Lichens are a strange kind of organism that is partly algae and partly fungi. They exhibit a great deal of variability in shape and colour and are found in all sorts of places – from the splash-zone rocks of the seashore, to high altitude boulders, to living and dead trees and wood, and man-made objects of almost every conveivable material – provided the environment is right. They are supposed to favour clean, fresh air. Each species has a defined habitat preference.
Lichens can be smooth and glossy coatings; dry and scabby encrustations; leaf-like; finely-branched; or lacey. They can grow as individuals that slowly increase in area and/or height. They can grow in groups of the same species that remain separate or that eventually coalesce to form a patchwork of similar colours – perhaps with matching or contrasting dots of colour provided by the fruiting bodies. They can grow intermingled with a variety of other lichen types with different, contrasting, or co-ordinating colours and morphology.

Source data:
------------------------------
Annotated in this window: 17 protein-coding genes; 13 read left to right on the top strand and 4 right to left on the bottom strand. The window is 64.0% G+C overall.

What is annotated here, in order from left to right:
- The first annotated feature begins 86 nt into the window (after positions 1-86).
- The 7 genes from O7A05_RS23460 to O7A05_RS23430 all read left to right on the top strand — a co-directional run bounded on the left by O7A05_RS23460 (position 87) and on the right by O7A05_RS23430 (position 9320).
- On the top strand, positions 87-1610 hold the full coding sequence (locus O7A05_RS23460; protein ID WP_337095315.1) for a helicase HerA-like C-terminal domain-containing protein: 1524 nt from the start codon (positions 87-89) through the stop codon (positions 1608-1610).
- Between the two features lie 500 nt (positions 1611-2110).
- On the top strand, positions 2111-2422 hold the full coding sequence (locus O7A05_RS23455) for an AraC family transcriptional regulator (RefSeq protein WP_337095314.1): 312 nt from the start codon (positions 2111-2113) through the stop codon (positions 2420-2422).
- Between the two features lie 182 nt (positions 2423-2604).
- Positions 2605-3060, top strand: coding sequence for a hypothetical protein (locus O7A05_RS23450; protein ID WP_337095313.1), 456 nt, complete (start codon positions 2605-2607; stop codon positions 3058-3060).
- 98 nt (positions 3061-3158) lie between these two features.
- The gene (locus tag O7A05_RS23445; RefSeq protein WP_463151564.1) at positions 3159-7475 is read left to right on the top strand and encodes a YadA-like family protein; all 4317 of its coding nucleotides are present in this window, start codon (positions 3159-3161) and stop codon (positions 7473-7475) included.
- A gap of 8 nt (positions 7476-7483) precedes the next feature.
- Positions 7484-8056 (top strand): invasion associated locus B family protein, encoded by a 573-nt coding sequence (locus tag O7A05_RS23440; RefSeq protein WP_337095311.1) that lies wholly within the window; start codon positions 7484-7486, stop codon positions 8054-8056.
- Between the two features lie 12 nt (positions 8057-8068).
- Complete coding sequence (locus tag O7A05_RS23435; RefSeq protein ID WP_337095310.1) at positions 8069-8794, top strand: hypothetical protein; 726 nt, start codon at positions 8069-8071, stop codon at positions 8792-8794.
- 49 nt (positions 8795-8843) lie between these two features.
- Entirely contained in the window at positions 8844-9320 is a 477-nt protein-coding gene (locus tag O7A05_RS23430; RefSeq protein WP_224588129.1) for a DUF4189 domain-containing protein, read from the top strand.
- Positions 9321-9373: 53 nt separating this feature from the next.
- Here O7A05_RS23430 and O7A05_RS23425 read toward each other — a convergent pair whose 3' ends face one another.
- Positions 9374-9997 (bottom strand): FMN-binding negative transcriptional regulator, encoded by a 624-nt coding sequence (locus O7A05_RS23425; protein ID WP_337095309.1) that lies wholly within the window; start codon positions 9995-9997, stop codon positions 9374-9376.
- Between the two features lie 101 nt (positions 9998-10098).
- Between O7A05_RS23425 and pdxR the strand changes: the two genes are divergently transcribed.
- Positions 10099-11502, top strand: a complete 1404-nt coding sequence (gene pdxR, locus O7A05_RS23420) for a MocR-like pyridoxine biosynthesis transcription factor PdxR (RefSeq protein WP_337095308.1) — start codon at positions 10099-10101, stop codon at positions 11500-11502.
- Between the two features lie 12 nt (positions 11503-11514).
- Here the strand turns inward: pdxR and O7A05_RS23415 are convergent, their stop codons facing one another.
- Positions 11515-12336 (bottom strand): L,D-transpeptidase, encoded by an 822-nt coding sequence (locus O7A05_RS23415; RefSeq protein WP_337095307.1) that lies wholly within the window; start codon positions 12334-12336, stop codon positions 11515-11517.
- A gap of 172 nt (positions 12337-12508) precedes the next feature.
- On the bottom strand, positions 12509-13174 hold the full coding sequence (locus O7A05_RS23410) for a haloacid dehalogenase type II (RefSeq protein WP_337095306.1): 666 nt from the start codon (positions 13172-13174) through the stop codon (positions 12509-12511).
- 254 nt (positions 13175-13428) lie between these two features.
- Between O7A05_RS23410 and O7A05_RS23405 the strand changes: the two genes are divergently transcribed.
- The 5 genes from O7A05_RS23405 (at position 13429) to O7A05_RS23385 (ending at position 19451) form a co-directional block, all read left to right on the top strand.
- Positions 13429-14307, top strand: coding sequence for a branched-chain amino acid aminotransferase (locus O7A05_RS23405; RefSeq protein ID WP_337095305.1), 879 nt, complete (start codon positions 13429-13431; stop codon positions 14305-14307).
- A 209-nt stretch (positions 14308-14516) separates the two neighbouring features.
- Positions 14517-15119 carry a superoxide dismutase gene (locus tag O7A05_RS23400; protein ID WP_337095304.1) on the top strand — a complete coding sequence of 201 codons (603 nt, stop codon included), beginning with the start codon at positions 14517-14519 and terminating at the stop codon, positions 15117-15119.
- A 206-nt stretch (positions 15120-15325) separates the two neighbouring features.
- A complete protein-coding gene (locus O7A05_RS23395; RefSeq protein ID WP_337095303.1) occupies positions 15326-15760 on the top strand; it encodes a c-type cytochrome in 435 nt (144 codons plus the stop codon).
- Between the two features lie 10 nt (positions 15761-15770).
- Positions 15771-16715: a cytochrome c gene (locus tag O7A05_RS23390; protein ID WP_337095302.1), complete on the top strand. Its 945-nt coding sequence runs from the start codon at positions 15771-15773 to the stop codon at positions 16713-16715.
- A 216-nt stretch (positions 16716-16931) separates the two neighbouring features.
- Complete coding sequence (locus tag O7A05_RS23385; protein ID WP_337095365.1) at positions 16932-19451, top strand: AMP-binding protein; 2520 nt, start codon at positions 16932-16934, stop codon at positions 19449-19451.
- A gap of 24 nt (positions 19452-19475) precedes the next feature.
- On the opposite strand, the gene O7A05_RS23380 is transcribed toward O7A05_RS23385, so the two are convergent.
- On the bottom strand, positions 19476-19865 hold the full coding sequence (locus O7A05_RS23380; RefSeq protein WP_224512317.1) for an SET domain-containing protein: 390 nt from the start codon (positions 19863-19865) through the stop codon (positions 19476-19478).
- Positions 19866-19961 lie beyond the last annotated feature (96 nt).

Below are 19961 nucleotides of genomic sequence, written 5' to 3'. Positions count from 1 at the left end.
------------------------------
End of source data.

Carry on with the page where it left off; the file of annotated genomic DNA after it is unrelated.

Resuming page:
Though difficult to name, they are frequently interesting to observe. The abstract patterns that they make on variable substrates are often attractive and also a source of artistic inspiration.
Revision of a post first published November 2009
COPYRIGHT JESSICA WINDER 2011
All Rights Reserved